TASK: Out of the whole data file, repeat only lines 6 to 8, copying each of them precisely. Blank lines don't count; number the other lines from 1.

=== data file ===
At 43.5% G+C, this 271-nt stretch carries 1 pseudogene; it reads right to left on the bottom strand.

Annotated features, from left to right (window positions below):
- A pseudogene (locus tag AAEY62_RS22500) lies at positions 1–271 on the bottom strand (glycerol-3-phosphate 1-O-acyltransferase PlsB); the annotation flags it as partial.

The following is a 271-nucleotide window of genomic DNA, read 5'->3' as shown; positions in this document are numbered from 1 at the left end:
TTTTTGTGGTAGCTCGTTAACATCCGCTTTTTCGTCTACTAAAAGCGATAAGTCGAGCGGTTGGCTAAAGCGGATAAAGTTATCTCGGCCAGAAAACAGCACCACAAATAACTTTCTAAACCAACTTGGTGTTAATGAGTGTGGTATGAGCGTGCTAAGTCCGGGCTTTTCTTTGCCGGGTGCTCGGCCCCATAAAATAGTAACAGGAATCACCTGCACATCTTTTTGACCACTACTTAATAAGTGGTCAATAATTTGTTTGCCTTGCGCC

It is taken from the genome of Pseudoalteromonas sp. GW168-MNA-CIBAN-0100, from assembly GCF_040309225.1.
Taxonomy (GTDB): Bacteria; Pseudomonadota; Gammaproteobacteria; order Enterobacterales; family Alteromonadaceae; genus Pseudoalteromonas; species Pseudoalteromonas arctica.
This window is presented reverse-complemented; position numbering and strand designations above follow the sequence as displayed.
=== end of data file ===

It is taken from the genome of Pseudoalteromonas sp. GW168-MNA-CIBAN-0100, from assembly GCF_040309225.1.
Taxonomy (GTDB): Bacteria; Pseudomonadota; Gammaproteobacteria; order Enterobacterales; family Alteromonadaceae; genus Pseudoalteromonas; species Pseudoalteromonas arctica.
This window is presented reverse-complemented; position numbering and strand designations above follow the sequence as displayed.